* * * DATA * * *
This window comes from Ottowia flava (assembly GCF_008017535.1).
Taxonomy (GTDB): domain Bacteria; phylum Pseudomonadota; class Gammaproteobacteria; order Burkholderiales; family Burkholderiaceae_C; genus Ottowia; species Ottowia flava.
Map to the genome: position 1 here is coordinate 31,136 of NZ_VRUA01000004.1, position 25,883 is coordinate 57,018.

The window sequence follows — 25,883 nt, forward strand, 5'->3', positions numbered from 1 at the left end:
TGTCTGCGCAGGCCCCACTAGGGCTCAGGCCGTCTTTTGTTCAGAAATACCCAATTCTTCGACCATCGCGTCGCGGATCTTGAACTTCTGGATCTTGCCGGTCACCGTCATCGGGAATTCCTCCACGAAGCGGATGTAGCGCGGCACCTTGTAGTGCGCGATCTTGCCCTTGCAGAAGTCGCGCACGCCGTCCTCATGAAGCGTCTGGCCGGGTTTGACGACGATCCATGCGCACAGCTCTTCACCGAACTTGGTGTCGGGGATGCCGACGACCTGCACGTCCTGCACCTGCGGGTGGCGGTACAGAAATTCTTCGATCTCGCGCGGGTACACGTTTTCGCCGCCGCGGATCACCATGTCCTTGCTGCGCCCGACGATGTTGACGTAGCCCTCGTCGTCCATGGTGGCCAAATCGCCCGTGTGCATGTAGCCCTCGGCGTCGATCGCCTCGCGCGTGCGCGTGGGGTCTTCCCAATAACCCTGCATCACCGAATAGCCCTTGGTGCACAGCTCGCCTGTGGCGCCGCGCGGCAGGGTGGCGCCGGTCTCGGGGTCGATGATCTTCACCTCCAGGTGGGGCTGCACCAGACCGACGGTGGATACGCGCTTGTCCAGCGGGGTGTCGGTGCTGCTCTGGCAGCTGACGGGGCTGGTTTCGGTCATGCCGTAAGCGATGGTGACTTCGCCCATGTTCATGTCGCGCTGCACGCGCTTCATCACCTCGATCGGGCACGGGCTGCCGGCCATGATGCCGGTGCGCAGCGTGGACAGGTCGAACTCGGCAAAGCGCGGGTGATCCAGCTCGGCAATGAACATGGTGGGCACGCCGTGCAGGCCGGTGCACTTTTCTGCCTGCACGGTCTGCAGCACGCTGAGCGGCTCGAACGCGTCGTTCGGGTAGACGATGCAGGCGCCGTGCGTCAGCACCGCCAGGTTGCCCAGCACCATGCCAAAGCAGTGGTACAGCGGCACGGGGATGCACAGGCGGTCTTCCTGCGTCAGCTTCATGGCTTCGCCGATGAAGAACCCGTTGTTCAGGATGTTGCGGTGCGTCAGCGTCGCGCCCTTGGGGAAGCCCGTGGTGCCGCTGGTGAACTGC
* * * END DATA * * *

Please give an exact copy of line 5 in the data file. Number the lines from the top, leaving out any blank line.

TGTCTGCGCAGGCCCCACTAGGGCTCAGGCCGTCTTTTGTTCAGAAATACCCAATTCTTCGACCATCGCGTCGCGGATCTTGAACTTCTGGATCTTGCCGGTCACCGTCATCGGGAATTCCTCCACGAAGCGGATGTAGCGCGGCACCTTGTAGTGCGCGATCTTGCCCTTGCAGAAGTCGCGCACGCCGTCCTCATGAAGCGTCTGGCCGGGTTTGACGACGATCCATGCGCACAGCTCTTCACCGAACTTGGTGTCGGGGATGCCGACGACCTGCACGTCCTGCACCTGCGGGTGGCGGTACAGAAATTCTTCGATCTCGCGCGGGTACACGTTTTCGCCGCCGCGGATCACCATGTCCTTGCTGCGCCCGACGATGTTGACGTAGCCCTCGTCGTCCATGGTGGCCAAATCGCCCGTGTGCATGTAGCCCTCGGCGTCGATCGCCTCGCGCGTGCGCGTGGGGTCTTCCCAATAACCCTGCATCACCGAATAGCCCTTGGTGCACAGCTCGCCTGTGGCGCCGCGCGGCAGGGTGGCGCCGGTCTCGGGGTCGATGATCTTCACCTCCAGGTGGGGCTGCACCAGACCGACGGTGGATACGCGCTTGTCCAGCGGGGTGTCGGTGCTGCTCTGGCAGCTGACGGGGCTGGTTTCGGTCATGCCGTAAGCGATGGTGACTTCGCCCATGTTCATGTCGCGCTGCACGCGCTTCATCACCTCGATCGGGCACGGGCTGCCGGCCATGATGCCGGTGCGCAGCGTGGACAGGTCGAACTCGGCAAAGCGCGGGTGATCCAGCTCGGCAATGAACATGGTGGGCACGCCGTGCAGGCCGGTGCACTTTTCTGCCTGCACGGTCTGCAGCACGCTGAGCGGCTCGAACGCGTCGTTCGGGTAGACGATGCAGGCGCCGTGCGTCAGCACCGCCAGGTTGCCCAGCACCATGCCAAAGCAGTGGTACAGCGGCACGGGGATGCACAGGCGGTCTTCCTGCGTCAGCTTCATGGCTTCGCCGATGAAGAACCCGTTGTTCAGGATGTTGCGGTGCGTCAGCGTCGCGCCCTTGGGGAAGCCCGTGGTGCCGCTGGTGAACTGC